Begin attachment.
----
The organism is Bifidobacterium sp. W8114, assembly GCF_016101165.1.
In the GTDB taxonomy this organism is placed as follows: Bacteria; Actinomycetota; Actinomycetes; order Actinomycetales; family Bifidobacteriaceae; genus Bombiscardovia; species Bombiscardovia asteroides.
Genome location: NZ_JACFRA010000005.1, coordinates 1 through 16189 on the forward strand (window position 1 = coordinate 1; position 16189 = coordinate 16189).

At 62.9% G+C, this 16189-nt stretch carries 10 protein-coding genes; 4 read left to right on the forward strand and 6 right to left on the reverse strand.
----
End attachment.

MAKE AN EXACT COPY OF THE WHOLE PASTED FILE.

The organism is Bifidobacterium sp. W8114, assembly GCF_016101165.1.
In the GTDB taxonomy this organism is placed as follows: Bacteria; Actinomycetota; Actinomycetes; order Actinomycetales; family Bifidobacteriaceae; genus Bombiscardovia; species Bombiscardovia asteroides.
Genome location: NZ_JACFRA010000005.1, coordinates 1 through 16189 on the forward strand (window position 1 = coordinate 1; position 16189 = coordinate 16189).

At 62.9% G+C, this 16189-nt stretch carries 10 protein-coding genes; 4 read left to right on the forward strand and 6 right to left on the reverse strand.